It was not supposed to be this bad for Gerardo Parra in 2016. The 29-year-old Venezuelan was signed last December as the quick replacement for Corey Dickerson and the hope was he could bring defensive stability to an outfield that needs to cover more ground than any other.
What he brought instead was one of the worst individual seasons in team history. Parra’s -2.8 bWAR was so bad, fans began to practically beg the team to leave him on the bench near the end of the year. Parra’s defense wasn’t abysmal by any means, but his bat and more specifically his eye was among the worst anyone who has even watched an inning of baseball has ever seen.
Parra’s approach at the plate could be politely described as “not ideal.” He walked at a rate of 2.4 percent—that’s nine walks in 381 plate appearances. Over the course of six months and 102 of his baseball games, we all saw Gerardo Parra walk just nine times. Gerardo Parra attempted to steal 10 bases and walked just nine times. Gerardo Parra grounded into 16 double plays and walked just nine times. Gerardo Parra had nine outfield assists and five errors this season. He walked just nine times.
If you put Gerardo Parra’s walks end to end they would only stretch 810 feet. You wouldn’t even get from home plate to the parking lot at Coors Field. Beyoncé won eight VMA awards this year, that’s one fewer VMA award than Gerardo Parra had walks in 2016.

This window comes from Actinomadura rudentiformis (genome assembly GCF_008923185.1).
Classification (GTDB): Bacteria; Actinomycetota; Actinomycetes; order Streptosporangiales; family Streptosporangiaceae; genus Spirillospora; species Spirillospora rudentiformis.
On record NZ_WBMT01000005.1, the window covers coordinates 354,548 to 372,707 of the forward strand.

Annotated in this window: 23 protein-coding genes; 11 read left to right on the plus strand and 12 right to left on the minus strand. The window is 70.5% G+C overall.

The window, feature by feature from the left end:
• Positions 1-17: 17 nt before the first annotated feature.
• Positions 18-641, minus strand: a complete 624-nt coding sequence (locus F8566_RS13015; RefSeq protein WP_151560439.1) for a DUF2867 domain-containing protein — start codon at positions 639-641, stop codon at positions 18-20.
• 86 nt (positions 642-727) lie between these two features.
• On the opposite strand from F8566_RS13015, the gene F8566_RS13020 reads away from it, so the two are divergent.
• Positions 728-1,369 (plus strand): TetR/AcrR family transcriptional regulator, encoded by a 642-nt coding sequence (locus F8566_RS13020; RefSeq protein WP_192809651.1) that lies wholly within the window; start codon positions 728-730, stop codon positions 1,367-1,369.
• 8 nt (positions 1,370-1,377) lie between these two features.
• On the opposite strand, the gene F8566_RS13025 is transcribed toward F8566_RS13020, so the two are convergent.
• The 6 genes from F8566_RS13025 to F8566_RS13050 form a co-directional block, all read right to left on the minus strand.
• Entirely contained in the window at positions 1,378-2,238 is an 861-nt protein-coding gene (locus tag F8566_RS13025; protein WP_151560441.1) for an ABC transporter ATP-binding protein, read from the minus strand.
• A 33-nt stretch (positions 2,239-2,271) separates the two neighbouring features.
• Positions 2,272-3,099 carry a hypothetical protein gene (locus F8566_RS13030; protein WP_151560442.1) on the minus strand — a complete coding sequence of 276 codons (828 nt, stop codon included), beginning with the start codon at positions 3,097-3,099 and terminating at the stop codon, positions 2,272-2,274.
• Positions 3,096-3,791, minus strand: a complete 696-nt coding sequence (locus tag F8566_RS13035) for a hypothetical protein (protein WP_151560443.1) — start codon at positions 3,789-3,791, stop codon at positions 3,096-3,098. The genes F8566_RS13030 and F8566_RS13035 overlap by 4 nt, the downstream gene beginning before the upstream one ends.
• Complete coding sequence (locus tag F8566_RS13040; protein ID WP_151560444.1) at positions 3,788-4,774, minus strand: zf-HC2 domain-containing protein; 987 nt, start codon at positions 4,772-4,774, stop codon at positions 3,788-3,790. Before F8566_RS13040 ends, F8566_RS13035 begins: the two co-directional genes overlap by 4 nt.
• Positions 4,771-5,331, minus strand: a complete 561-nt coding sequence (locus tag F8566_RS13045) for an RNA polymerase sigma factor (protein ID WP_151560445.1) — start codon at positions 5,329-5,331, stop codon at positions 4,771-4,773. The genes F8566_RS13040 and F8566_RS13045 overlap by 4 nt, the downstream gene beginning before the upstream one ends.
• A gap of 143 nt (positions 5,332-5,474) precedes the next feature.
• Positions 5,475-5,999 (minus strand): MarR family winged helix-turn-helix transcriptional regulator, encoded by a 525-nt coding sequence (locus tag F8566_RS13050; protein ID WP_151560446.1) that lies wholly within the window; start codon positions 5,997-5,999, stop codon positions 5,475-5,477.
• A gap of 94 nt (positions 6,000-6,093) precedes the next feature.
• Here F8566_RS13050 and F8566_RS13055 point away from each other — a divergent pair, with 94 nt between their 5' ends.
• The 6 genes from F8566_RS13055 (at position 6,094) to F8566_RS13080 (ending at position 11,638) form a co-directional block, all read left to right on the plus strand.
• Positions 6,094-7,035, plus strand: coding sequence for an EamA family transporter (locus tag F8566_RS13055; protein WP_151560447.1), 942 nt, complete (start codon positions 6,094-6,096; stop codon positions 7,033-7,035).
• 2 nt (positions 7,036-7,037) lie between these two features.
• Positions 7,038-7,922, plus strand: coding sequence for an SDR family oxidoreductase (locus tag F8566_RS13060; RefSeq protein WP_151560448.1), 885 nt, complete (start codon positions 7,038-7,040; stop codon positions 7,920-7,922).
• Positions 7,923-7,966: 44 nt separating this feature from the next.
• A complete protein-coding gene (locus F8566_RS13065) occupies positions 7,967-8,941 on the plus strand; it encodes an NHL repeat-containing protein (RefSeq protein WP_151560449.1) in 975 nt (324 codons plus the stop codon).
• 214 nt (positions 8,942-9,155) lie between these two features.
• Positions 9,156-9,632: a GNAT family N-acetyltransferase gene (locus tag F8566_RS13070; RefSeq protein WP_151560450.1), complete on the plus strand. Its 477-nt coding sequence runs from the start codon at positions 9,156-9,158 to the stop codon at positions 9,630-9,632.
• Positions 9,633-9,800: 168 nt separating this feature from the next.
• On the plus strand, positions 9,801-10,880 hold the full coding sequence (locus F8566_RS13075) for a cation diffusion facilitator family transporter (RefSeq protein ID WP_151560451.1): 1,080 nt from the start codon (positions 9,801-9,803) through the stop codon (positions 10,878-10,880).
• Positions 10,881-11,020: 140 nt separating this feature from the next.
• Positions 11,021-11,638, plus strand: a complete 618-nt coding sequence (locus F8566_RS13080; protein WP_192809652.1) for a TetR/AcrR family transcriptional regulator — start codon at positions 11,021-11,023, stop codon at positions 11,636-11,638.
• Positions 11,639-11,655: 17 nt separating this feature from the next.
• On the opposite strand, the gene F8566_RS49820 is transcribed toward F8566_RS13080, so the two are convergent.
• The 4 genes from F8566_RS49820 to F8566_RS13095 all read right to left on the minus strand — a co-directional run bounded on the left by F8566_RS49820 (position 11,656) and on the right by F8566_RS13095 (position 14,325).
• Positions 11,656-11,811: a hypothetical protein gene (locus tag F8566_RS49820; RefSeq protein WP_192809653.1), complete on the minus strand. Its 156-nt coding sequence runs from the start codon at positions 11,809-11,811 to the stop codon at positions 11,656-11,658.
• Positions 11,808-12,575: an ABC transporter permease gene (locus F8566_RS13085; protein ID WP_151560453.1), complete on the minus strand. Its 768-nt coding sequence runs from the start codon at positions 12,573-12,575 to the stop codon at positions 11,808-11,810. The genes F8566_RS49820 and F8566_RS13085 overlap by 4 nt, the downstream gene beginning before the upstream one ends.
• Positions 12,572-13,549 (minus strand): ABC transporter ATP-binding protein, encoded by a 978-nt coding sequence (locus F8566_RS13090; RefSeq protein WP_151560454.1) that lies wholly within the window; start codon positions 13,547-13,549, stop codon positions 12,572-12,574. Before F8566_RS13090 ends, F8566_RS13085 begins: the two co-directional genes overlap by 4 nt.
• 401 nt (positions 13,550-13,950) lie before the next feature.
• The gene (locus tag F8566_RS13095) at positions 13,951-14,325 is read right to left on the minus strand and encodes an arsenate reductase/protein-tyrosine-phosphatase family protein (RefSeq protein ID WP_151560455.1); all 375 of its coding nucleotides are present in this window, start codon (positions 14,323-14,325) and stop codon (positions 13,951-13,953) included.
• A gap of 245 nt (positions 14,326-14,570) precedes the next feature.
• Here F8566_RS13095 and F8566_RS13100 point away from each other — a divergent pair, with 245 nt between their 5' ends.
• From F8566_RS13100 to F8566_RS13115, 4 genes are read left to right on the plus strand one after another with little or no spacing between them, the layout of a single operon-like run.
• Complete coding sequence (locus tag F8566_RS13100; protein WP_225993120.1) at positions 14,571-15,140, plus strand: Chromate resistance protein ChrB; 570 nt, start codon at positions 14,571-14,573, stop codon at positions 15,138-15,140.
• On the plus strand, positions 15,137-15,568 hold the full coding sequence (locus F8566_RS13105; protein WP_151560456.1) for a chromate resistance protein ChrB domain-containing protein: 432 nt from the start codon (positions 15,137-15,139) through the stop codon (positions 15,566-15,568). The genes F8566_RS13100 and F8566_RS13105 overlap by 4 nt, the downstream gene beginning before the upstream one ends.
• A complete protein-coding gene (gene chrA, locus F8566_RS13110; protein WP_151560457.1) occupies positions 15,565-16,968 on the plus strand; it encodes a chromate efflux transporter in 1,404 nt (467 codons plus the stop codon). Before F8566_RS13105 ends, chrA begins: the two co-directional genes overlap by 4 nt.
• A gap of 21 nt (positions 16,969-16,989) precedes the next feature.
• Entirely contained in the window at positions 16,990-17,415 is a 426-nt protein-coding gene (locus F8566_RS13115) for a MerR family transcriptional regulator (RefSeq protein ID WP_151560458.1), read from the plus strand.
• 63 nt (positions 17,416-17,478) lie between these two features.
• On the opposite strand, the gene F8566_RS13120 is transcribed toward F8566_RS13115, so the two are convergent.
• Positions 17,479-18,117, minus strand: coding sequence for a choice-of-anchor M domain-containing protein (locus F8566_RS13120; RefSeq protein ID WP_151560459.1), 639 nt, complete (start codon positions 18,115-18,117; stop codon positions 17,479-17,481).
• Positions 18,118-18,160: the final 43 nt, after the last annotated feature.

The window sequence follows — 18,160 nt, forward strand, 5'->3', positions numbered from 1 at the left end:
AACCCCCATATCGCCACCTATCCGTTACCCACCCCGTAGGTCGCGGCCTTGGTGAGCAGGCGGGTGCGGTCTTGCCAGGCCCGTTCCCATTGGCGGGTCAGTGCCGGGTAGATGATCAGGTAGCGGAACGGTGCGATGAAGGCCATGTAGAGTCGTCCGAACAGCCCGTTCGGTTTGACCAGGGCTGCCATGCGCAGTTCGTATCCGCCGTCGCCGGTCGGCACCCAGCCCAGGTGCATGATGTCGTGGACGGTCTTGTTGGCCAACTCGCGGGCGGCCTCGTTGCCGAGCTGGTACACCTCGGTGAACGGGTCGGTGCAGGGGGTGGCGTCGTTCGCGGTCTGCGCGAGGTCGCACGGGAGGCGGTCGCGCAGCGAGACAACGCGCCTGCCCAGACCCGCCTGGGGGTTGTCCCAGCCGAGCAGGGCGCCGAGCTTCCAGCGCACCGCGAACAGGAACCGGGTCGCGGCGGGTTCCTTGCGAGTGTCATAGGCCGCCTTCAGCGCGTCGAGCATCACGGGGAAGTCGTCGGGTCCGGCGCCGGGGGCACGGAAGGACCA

Have I made my point?
Going into the season, Parra’s $27 million contract wasn’t something anyone thought about. He would likely just be a decent outfielder and the Rockies would walk away from him in 2018. Memories of Parra weren’t supposed to be good or bad. If everything went to plan Parra, would’ve just been another player on the Rockies. This year couldn’t have been predicted by even the most pessimistic Rockies fan. The wheels came off Gerardo Parra this year and it may just be worth it to lease a new car.
Gerardo Parra is under contract in 2017. The Rockies will either be paying him to play somewhere else, paying him to play in Denver, or paying him to play minimally in Denver. It might behoove the Rockies to keep Parra on the 25-man into next Spring and see if he regains any semblance of value, but it wouldn’t be unjustified for the team to completely sever ties and list Parra as a sunk cost investment.
The lowest ranked player (by bWAR) in baseball is set to make eight million American dollars next year, and the Rockies are going to have to decide what that means for them.